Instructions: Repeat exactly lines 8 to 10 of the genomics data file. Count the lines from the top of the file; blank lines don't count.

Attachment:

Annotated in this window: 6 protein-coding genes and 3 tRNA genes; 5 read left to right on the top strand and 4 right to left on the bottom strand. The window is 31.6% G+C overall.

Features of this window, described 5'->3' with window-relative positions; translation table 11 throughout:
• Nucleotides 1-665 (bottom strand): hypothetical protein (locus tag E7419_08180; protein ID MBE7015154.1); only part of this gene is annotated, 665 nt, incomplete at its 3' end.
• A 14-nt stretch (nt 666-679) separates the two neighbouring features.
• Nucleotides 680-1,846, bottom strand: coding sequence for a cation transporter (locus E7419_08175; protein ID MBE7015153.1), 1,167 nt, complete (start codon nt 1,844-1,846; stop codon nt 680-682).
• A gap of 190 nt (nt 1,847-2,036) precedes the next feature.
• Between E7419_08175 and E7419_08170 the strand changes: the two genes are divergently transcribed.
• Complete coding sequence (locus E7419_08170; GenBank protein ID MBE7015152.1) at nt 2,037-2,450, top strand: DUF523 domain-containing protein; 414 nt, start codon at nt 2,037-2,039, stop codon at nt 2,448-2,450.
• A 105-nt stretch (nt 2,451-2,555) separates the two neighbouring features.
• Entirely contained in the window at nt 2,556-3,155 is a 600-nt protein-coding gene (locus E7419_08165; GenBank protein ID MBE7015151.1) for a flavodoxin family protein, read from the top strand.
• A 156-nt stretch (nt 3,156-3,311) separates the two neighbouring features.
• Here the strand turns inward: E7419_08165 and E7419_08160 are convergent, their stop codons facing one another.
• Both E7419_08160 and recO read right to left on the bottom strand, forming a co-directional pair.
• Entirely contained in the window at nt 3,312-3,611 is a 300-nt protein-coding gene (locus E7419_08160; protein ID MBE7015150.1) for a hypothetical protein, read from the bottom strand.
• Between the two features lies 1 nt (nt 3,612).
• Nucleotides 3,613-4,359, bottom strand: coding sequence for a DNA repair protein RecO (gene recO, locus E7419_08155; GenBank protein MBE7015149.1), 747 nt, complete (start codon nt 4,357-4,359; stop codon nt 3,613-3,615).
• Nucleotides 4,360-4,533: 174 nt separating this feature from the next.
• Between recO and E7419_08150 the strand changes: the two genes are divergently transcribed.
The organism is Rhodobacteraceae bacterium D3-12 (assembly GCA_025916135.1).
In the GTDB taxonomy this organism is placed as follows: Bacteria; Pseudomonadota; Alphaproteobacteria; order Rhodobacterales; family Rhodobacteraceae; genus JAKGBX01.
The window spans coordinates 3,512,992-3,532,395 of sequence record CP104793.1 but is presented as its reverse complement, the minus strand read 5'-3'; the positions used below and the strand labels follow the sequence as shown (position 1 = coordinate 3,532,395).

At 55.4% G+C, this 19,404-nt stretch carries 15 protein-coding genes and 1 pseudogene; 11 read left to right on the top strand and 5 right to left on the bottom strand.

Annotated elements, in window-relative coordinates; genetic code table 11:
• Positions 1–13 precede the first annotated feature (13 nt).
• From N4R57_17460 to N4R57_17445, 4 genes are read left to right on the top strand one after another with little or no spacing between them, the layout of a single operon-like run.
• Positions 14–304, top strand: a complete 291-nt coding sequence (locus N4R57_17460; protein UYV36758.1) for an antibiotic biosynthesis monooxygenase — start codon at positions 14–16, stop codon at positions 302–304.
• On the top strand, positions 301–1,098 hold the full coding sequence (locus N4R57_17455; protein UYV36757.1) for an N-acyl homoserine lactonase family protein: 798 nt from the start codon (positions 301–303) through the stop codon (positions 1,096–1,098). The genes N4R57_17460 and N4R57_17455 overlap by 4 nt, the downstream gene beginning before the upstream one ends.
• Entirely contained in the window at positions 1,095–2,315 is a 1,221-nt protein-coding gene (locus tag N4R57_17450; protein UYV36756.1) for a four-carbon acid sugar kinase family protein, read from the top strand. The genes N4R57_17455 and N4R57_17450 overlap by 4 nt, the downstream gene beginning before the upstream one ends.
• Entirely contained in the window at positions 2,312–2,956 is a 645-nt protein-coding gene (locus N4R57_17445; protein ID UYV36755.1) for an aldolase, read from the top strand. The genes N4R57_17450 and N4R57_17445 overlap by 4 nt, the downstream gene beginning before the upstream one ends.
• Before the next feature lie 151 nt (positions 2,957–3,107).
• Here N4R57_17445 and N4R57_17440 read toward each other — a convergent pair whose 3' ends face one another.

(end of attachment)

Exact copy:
• Complete coding sequence (locus E7419_08170; GenBank protein ID MBE7015152.1) at nt 2,037-2,450, top strand: DUF523 domain-containing protein; 414 nt, start codon at nt 2,037-2,039, stop codon at nt 2,448-2,450.
• A 105-nt stretch (nt 2,451-2,555) separates the two neighbouring features.
• Entirely contained in the window at nt 2,556-3,155 is a 600-nt protein-coding gene (locus E7419_08165; GenBank protein ID MBE7015151.1) for a flavodoxin family protein, read from the top strand.